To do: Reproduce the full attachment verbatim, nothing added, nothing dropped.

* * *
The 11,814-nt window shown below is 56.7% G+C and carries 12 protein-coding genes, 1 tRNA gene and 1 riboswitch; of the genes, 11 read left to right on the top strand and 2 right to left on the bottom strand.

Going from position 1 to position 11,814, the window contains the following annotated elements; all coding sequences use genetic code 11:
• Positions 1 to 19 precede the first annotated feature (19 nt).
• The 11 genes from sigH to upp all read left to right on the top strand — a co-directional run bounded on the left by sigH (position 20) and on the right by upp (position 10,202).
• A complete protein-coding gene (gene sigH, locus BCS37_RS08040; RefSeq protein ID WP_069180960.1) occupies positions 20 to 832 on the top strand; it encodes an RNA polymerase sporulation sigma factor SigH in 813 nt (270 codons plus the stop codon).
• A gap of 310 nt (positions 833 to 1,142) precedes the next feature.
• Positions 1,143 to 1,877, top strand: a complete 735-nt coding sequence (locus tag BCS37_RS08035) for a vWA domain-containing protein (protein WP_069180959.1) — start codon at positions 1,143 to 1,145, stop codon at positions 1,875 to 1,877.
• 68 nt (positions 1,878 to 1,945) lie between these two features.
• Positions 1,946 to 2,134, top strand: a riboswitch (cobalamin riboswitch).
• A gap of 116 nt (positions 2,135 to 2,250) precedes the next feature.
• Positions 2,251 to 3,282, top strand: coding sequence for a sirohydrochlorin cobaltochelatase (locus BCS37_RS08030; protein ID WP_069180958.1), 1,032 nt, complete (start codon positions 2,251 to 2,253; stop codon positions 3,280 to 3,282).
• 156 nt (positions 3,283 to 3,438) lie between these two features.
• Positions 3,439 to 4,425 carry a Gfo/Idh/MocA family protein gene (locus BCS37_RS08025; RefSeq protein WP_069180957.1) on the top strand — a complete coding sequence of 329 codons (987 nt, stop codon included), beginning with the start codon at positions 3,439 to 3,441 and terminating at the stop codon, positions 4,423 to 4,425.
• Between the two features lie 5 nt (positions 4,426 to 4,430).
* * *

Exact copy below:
The 11,814-nt window shown below is 56.7% G+C and carries 12 protein-coding genes, 1 tRNA gene and 1 riboswitch; of the genes, 11 read left to right on the top strand and 2 right to left on the bottom strand.

Going from position 1 to position 11,814, the window contains the following annotated elements; all coding sequences use genetic code 11:
• Positions 1 to 19 precede the first annotated feature (19 nt).
• The 11 genes from sigH to upp all read left to right on the top strand — a co-directional run bounded on the left by sigH (position 20) and on the right by upp (position 10,202).
• A complete protein-coding gene (gene sigH, locus BCS37_RS08040; RefSeq protein ID WP_069180960.1) occupies positions 20 to 832 on the top strand; it encodes an RNA polymerase sporulation sigma factor SigH in 813 nt (270 codons plus the stop codon).
• A gap of 310 nt (positions 833 to 1,142) precedes the next feature.
• Positions 1,143 to 1,877, top strand: a complete 735-nt coding sequence (locus tag BCS37_RS08035) for a vWA domain-containing protein (protein WP_069180959.1) — start codon at positions 1,143 to 1,145, stop codon at positions 1,875 to 1,877.
• 68 nt (positions 1,878 to 1,945) lie between these two features.
• Positions 1,946 to 2,134, top strand: a riboswitch (cobalamin riboswitch).
• A gap of 116 nt (positions 2,135 to 2,250) precedes the next feature.
• Positions 2,251 to 3,282, top strand: coding sequence for a sirohydrochlorin cobaltochelatase (locus BCS37_RS08030; protein ID WP_069180958.1), 1,032 nt, complete (start codon positions 2,251 to 2,253; stop codon positions 3,280 to 3,282).
• 156 nt (positions 3,283 to 3,438) lie between these two features.
• Positions 3,439 to 4,425 carry a Gfo/Idh/MocA family protein gene (locus BCS37_RS08025; RefSeq protein WP_069180957.1) on the top strand — a complete coding sequence of 329 codons (987 nt, stop codon included), beginning with the start codon at positions 3,439 to 3,441 and terminating at the stop codon, positions 4,423 to 4,425.
• Between the two features lie 5 nt (positions 4,426 to 4,430).